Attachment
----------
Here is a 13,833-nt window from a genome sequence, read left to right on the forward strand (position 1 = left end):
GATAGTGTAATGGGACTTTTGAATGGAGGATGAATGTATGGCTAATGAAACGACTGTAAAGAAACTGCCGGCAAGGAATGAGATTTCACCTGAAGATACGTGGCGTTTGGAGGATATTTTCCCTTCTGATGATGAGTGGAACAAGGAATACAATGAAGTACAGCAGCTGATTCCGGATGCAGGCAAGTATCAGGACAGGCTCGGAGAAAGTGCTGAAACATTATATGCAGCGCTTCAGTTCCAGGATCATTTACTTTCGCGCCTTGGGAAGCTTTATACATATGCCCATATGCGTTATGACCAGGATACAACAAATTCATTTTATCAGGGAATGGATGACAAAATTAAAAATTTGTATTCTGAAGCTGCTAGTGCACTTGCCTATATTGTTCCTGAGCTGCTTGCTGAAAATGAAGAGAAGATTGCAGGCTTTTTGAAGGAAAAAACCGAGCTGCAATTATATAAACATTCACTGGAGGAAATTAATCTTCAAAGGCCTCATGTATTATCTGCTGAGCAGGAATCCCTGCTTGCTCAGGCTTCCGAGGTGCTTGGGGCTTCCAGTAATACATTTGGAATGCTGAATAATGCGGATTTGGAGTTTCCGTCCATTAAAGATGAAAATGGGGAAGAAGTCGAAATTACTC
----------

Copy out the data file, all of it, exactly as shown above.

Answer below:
Here is a 13,833-nt window from a genome sequence, read left to right on the forward strand (position 1 = left end):
GATAGTGTAATGGGACTTTTGAATGGAGGATGAATGTATGGCTAATGAAACGACTGTAAAGAAACTGCCGGCAAGGAATGAGATTTCACCTGAAGATACGTGGCGTTTGGAGGATATTTTCCCTTCTGATGATGAGTGGAACAAGGAATACAATGAAGTACAGCAGCTGATTCCGGATGCAGGCAAGTATCAGGACAGGCTCGGAGAAAGTGCTGAAACATTATATGCAGCGCTTCAGTTCCAGGATCATTTACTTTCGCGCCTTGGGAAGCTTTATACATATGCCCATATGCGTTATGACCAGGATACAACAAATTCATTTTATCAGGGAATGGATGACAAAATTAAAAATTTGTATTCTGAAGCTGCTAGTGCACTTGCCTATATTGTTCCTGAGCTGCTTGCTGAAAATGAAGAGAAGATTGCAGGCTTTTTGAAGGAAAAAACCGAGCTGCAATTATATAAACATTCACTGGAGGAAATTAATCTTCAAAGGCCTCATGTATTATCTGCTGAGCAGGAATCCCTGCTTGCTCAGGCTTCCGAGGTGCTTGGGGCTTCCAGTAATACATTTGGAATGCTGAATAATGCGGATTTGGAGTTTCCGTCCATTAAAGATGAAAATGGGGAAGAAGTCGAAATTACTC